shall bring this misproud sea to its senses.” The first two lines fit Dravid perfectly. I wish he would say the third.

      2. I am quite baffled by this. My first reaction was: 1 Maybe he’s retiring and this is some kind of attempted farewell (though I would think RSD finishing with a T20 or ODI game would just be so odd). 2 It makes little sense to pick him and not play him in the XI and I’m wondering where they plan to slot him. If he’s picked to face the swinging conditions, then it’s strange because No.1,2 and 3 maybe taken. So No.4 or 5 it maybe – like an insurance (or a napkin as you said). My other point is: what kind of message are you sending the younger lot? You’re telling them they’re not good enough. Which is quite a negative way of building a team for the future in my opinion.

    1. I read a few days ago on NDTV…Dhoni saying that Dravid taught him how to say NO…though now i agree with the thought that Dravid really doesnt know how to say no 🙂 This appeared in an article on Dhoni published on his birthday.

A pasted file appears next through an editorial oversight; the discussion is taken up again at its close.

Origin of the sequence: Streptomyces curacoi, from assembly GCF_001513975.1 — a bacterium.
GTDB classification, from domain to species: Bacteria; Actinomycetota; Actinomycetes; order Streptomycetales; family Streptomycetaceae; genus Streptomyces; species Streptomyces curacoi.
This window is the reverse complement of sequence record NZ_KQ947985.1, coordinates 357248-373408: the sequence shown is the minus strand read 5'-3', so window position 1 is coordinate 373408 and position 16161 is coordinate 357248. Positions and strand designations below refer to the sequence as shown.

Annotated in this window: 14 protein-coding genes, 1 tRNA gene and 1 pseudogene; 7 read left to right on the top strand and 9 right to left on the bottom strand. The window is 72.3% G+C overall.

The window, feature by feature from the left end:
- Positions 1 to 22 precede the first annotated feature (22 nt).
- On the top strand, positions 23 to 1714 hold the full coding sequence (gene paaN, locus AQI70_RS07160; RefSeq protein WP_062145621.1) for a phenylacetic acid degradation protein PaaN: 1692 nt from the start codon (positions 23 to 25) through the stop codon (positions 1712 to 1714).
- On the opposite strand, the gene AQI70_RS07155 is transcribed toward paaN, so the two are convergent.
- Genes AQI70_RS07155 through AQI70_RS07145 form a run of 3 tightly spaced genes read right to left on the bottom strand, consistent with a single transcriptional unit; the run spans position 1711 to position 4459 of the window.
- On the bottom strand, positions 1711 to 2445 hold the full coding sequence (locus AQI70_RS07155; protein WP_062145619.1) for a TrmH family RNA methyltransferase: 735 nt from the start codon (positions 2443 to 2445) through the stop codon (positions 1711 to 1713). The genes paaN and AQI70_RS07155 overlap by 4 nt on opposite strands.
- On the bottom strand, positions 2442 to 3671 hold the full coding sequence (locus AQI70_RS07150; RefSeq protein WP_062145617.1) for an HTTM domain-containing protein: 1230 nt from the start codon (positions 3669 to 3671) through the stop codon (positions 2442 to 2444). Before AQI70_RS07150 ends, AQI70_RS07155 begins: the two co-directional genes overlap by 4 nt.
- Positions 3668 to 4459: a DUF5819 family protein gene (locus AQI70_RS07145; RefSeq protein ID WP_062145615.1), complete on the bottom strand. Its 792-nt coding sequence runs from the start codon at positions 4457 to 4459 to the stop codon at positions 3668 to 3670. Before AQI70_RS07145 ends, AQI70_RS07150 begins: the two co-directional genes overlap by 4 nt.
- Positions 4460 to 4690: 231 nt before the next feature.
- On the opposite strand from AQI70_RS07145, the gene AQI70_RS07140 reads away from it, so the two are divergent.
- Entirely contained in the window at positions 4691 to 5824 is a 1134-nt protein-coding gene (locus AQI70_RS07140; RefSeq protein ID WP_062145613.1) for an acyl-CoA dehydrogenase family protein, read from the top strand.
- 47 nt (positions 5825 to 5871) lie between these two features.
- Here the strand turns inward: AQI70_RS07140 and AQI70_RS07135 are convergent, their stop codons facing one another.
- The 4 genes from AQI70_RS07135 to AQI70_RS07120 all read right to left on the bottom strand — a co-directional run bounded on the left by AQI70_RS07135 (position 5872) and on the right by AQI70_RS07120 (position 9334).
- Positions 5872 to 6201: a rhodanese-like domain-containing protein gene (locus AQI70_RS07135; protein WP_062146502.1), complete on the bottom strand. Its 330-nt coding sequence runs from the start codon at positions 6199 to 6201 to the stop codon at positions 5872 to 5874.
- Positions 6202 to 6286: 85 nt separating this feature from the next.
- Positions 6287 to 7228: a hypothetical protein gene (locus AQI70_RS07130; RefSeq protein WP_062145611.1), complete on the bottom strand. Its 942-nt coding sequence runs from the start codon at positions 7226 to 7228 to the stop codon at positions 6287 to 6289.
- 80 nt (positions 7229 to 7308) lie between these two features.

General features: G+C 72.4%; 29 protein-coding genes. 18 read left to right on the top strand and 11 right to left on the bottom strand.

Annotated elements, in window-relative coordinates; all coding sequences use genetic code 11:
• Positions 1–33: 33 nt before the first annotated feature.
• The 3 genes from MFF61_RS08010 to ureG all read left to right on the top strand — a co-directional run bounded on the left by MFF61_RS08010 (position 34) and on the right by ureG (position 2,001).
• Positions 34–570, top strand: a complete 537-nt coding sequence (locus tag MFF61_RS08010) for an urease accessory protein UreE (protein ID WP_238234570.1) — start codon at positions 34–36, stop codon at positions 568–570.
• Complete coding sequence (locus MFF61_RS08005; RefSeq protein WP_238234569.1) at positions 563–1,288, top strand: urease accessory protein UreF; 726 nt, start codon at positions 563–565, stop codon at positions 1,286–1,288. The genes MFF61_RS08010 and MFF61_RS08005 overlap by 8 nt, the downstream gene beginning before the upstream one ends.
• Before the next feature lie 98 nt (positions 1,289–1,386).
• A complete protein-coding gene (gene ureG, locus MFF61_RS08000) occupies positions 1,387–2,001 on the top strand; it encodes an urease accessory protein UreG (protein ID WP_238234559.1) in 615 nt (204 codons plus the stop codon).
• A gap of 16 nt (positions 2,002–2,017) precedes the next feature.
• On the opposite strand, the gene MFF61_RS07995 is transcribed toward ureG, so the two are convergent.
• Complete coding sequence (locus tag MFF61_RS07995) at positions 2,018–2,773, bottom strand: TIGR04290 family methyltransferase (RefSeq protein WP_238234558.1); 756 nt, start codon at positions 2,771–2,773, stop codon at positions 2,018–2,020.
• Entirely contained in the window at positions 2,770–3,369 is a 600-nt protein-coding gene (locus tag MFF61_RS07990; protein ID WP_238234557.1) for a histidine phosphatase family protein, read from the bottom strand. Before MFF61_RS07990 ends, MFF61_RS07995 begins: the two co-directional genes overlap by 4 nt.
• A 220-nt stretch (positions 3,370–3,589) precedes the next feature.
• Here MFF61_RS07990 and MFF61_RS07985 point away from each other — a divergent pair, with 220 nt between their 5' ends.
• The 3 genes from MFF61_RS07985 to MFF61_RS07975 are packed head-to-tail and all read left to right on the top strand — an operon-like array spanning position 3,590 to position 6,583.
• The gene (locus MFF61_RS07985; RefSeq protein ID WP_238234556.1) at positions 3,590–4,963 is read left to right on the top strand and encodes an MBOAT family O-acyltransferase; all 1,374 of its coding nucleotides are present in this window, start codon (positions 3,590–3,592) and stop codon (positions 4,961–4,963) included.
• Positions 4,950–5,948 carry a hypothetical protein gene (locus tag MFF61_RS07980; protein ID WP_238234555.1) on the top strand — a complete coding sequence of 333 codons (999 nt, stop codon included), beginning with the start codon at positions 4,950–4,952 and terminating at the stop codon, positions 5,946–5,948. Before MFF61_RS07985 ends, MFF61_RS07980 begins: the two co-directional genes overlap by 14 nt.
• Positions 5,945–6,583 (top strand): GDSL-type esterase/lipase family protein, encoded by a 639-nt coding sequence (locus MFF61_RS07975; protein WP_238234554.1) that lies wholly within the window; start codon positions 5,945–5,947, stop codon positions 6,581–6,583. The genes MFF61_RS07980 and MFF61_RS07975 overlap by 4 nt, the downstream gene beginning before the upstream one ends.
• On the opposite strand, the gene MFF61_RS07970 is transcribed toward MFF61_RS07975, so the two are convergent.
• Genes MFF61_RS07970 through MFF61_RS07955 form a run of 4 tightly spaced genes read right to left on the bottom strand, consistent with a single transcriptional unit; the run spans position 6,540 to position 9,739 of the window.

6. Loved the article. And I’ve taken a screen-shot too… will print it out and add to my file of articles about Rahul Dravid (:

  7. It’s unlikely we’ll see a batsman like Dravid- brilliant and so true. We were just discussing how many top batsman in the world would have survived yesterday and today’s session. Kallis may be and ponting at his peak? It was really a treat to watch his innings yesterday

  8. Lovely. As always. Very. Very. Nice. The Sunny Gavaskar 236 was, I believe the occasion when. Viv Richards is supposed to have sledged, “Don matter maaan whether you bat at 1 or 3, the score is still zero when you walk out to bat!”

  9. If there’s one Cricketer I would want to learn Cricket from, It’s Rahul Dravid. Not Tendulkar, not Lara, not Gavaskar. Brilliant article.

  10. Classy article on a Top Class Batsman. I think the Trent bridge innings is a lesson for all the younger batsmen (Read: Rohit, Virat, Badri) waiting to get into the team.

  11. lovely article!!!!unlike you, i was completely vella yesterday, that innings was like meditation! wish some of it had rubbed on to the others…..